Religion and Philosophy in Chinese Calligraphy – The Influence of Confucianism on Calligraphy

 

Confucius (孔子/Kong Zi/K’ung Tzu): Forming a Chinese Social Identity

Throughout the world, perhaps no single Chinese historical personage is as recognized as Confucius is. Indeed, the writings of Kong Zi (the correct transliteration of his name) are comparable in their effect on the Chinese, and Asian, world view as are the Classical philosophies of Plato and Aristotle are in the West.

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Chinese Calligraphy Artworks and Masters The Role of the Master Calligraphers in Chinese Calligraphy

 

Artistic Excellence: the Definition of a Master in the Tradition of Chinese Calligraphy

Even a cursory study of Chinese Art, both in painting and calligraphy, must at some point deal with the personalities who shaped artistic values across history. The styles of individual artists have been central to the traditional arts of China since the Han, and as a result, personal style and emulation have been more important in China than they were in the West. While antique styles have endured in the West, in China these styles can be traced back far more readily to individual persons than to more abstract aesthetic principles.

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Religion and Philosophy in Chinese Calligraphy – Daoism In Chinese Calligraphy: Dualism, Harmony and Contemplation

 

Lao Zi and the Dao Jing: Ancient Philosophy

Alongside Confucianism, Taoism forms the fundamental basis for much of Chinese Culture. Its origins lie in the philosophical works of Lao Zi, (老子/Lao Tse), in particular the Dao De Jing (道德經/Tao Te Ching), or Classic of the Virtuous Way. The name of the tradition itself comes from the central idea of ‘dao’, or ‘the way’.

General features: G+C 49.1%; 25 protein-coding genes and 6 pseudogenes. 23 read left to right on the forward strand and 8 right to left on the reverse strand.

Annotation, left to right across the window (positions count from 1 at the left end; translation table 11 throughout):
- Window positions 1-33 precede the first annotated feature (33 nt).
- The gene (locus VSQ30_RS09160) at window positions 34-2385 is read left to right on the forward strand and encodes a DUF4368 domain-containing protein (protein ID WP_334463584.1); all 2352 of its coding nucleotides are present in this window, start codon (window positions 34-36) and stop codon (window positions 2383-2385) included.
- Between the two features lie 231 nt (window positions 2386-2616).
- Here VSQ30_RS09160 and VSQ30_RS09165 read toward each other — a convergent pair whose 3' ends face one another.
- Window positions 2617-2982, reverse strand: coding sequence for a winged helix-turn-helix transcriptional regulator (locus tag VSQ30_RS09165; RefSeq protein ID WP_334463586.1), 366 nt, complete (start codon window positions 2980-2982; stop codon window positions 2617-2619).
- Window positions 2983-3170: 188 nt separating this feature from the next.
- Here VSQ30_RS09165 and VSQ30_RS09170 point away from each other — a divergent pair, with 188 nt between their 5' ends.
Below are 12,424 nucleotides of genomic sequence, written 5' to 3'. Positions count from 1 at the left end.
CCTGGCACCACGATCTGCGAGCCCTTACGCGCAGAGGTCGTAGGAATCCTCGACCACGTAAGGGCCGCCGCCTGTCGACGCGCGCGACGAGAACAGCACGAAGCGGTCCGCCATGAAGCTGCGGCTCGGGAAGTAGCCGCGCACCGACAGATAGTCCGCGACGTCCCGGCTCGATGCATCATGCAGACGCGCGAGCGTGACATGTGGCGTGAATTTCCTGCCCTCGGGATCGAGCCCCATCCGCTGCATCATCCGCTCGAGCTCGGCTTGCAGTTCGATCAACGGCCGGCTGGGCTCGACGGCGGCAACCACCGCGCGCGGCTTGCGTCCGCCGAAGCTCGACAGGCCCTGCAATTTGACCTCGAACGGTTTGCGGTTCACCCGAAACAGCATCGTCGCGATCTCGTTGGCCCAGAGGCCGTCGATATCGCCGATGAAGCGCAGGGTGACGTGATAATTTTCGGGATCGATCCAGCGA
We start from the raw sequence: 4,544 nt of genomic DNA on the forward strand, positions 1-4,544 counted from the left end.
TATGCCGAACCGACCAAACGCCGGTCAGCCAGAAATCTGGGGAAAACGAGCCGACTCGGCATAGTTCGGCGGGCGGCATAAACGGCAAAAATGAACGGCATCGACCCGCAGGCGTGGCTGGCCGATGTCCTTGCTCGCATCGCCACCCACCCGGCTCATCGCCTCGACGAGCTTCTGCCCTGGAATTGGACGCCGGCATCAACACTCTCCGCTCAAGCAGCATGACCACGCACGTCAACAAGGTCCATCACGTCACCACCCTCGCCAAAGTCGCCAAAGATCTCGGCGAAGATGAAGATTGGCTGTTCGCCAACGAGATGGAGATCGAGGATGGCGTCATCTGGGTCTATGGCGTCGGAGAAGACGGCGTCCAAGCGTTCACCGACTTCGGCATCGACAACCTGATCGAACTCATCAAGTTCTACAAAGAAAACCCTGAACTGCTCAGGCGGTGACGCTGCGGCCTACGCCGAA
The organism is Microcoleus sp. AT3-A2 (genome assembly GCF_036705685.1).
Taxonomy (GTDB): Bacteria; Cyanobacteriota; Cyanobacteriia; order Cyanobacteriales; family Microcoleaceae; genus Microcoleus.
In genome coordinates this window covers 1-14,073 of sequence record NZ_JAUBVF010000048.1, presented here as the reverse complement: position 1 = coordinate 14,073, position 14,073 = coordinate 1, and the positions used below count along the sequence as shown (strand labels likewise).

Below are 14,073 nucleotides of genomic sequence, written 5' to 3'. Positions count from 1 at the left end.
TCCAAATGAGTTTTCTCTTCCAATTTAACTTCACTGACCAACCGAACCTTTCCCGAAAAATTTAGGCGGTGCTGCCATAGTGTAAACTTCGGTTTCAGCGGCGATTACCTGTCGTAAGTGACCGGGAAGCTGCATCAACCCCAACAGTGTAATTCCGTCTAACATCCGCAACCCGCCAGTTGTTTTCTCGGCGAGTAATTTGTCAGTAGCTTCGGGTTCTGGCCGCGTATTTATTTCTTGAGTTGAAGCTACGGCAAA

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Cultural Sources of Chinese Calligraphy – The Connection of Chinese Calligraphy and Brush Painting

 

Calligraphy and Painting – The Sister Arts of the Chinese Literati

In China, traditional painting and calligraphy may be taken together as the defining visual arts of the historical elites. These two art forms, sharing the very same materials, have for centuries defined the aesthetic sensibilities of the lettered classes. In the West, we often think of words and images to be entirely different modes of communication. In China, this stark separation has not been created. Here, we’ll attempt to decipher some of the ways in which Calligraphy and Painting influenced each other in the Chinese tradition so that we can understand each discipline a little more fully.

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Scripts Styles of Chinese Calligraphy: A Short History of the Script Styles in Chinese Calligraphy

 

The Influence of Calligraphy Script Styles on Chinese Society and Culture

For millennia, the structure of Chinese culture society has been deeply affected by the strength of the written word. From the emergence of writing in the Shang Dynasty to the emergence of the bureaucratic Confucian hierarchy of the medieval period and even into the Modern period, literacy has been central to ways of formulating political power in China.

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